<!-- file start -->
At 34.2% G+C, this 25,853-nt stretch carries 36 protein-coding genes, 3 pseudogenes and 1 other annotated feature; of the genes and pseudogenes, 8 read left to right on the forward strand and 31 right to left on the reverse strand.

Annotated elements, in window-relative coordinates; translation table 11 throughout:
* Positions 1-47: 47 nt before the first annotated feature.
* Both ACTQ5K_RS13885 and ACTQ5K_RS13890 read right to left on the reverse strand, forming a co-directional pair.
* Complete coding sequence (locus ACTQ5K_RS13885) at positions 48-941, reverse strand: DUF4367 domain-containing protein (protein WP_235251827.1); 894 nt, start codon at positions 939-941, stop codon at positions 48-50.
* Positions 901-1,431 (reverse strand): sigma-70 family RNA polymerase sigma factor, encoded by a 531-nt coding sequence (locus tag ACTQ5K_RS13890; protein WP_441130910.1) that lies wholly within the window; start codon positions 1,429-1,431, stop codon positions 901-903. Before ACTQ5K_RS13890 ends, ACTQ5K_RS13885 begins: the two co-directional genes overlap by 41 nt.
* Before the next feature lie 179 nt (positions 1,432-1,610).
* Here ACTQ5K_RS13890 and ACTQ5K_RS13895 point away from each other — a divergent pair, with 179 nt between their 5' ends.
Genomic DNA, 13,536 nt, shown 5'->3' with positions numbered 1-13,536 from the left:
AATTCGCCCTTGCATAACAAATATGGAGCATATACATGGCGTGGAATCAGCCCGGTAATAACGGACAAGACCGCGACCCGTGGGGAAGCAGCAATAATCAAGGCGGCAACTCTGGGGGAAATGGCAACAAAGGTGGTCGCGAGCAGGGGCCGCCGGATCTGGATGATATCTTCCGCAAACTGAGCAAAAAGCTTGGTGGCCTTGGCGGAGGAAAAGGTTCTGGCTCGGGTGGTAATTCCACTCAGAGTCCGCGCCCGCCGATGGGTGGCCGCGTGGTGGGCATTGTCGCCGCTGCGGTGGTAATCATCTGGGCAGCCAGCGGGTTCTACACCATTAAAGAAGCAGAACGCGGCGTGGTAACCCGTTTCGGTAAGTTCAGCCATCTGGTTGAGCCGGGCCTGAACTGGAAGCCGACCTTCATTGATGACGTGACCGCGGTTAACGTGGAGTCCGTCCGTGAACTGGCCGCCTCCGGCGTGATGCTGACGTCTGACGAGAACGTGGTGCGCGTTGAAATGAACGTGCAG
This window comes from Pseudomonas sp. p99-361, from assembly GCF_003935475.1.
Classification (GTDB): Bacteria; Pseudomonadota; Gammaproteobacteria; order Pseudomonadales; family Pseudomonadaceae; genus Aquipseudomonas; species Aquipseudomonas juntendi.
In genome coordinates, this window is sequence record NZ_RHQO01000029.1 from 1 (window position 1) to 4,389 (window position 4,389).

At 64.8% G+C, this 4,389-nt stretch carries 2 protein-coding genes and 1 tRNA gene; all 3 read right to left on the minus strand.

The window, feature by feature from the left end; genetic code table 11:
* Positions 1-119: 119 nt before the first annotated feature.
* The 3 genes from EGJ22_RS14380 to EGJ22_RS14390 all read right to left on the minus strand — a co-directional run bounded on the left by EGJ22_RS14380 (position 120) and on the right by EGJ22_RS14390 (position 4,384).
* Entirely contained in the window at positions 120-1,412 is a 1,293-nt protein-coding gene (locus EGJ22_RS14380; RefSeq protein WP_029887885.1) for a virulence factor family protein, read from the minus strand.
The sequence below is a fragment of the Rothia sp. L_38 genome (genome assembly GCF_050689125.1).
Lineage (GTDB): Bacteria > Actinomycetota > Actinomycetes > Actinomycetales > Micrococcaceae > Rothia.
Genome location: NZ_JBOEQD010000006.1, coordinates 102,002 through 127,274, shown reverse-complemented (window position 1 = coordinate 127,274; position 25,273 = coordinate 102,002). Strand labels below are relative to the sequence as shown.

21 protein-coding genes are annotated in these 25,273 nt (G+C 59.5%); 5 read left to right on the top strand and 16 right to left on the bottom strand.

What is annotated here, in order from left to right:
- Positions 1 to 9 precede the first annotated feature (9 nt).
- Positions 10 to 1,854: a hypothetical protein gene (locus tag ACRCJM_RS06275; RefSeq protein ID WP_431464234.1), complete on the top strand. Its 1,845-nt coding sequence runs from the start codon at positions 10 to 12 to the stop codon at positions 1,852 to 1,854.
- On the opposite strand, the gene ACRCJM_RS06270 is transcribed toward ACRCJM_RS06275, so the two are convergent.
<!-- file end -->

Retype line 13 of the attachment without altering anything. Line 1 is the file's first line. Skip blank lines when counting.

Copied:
In genome coordinates, this window is sequence record NZ_RHQO01000029.1 from 1 (window position 1) to 4,389 (window position 4,389).